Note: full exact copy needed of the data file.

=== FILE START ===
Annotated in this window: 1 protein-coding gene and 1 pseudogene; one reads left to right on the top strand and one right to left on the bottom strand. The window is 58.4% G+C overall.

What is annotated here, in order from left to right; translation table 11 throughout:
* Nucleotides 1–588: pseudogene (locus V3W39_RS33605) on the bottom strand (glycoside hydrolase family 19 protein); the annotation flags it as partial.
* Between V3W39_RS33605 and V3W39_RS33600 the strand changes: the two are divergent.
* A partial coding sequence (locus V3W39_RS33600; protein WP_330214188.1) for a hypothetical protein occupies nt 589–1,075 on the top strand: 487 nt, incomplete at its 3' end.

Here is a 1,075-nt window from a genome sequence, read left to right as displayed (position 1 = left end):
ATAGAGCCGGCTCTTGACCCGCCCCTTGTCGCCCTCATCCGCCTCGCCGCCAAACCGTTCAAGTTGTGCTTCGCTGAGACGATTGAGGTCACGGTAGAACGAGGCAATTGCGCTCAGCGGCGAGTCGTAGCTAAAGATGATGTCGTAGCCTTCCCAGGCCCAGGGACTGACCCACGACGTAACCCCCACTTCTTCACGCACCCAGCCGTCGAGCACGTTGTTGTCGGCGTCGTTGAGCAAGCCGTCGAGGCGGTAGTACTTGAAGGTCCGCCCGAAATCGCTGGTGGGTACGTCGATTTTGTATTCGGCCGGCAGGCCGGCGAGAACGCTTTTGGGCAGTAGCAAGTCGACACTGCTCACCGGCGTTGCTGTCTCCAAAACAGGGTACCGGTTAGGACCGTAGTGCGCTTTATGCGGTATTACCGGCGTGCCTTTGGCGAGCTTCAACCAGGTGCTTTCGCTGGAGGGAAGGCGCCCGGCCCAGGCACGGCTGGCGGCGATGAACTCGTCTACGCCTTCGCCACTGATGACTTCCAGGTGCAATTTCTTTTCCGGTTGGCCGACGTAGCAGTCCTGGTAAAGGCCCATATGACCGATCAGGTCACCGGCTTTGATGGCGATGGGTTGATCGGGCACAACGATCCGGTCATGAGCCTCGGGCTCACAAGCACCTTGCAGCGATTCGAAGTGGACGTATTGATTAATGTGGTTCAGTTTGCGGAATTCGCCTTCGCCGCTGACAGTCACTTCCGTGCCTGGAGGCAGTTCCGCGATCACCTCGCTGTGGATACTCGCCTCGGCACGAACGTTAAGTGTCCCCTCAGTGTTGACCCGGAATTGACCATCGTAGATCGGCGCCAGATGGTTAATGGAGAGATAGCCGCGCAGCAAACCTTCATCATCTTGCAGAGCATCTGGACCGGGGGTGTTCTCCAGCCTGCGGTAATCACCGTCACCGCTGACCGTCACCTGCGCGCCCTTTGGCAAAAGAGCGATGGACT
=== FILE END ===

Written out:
Annotated in this window: 1 protein-coding gene and 1 pseudogene; one reads left to right on the top strand and one right to left on the bottom strand. The window is 58.4% G+C overall.

What is annotated here, in order from left to right; translation table 11 throughout:
* Nucleotides 1–588: pseudogene (locus V3W39_RS33605) on the bottom strand (glycoside hydrolase family 19 protein); the annotation flags it as partial.
* Between V3W39_RS33605 and V3W39_RS33600 the strand changes: the two are divergent.
* A partial coding sequence (locus V3W39_RS33600; protein WP_330214188.1) for a hypothetical protein occupies nt 589–1,075 on the top strand: 487 nt, incomplete at its 3' end.

Here is a 1,075-nt window from a genome sequence, read left to right as displayed (position 1 = left end):
ATAGAGCCGGCTCTTGACCCGCCCCTTGTCGCCCTCATCCGCCTCGCCGCCAAACCGTTCAAGTTGTGCTTCGCTGAGACGATTGAGGTCACGGTAGAACGAGGCAATTGCGCTCAGCGGCGAGTCGTAGCTAAAGATGATGTCGTAGCCTTCCCAGGCCCAGGGACTGACCCACGACGTAACCCCCACTTCTTCACGCACCCAGCCGTCGAGCACGTTGTTGTCGGCGTCGTTGAGCAAGCCGTCGAGGCGGTAGTACTTGAAGGTCCGCCCGAAATCGCTGGTGGGTACGTCGATTTTGTATTCGGCCGGCAGGCCGGCGAGAACGCTTTTGGGCAGTAGCAAGTCGACACTGCTCACCGGCGTTGCTGTCTCCAAAACAGGGTACCGGTTAGGACCGTAGTGCGCTTTATGCGGTATTACCGGCGTGCCTTTGGCGAGCTTCAACCAGGTGCTTTCGCTGGAGGGAAGGCGCCCGGCCCAGGCACGGCTGGCGGCGATGAACTCGTCTACGCCTTCGCCACTGATGACTTCCAGGTGCAATTTCTTTTCCGGTTGGCCGACGTAGCAGTCCTGGTAAAGGCCCATATGACCGATCAGGTCACCGGCTTTGATGGCGATGGGTTGATCGGGCACAACGATCCGGTCATGAGCCTCGGGCTCACAAGCACCTTGCAGCGATTCGAAGTGGACGTATTGATTAATGTGGTTCAGTTTGCGGAATTCGCCTTCGCCGCTGACAGTCACTTCCGTGCCTGGAGGCAGTTCCGCGATCACCTCGCTGTGGATACTCGCCTCGGCACGAACGTTAAGTGTCCCCTCAGTGTTGACCCGGAATTGACCATCGTAGATCGGCGCCAGATGGTTAATGGAGAGATAGCCGCGCAGCAAACCTTCATCATCTTGCAGAGCATCTGGACCGGGGGTGTTCTCCAGCCTGCGGTAATCACCGTCACCGCTGACCGTCACCTGCGCGCCCTTTGGCAAAAGAGCGATGGACT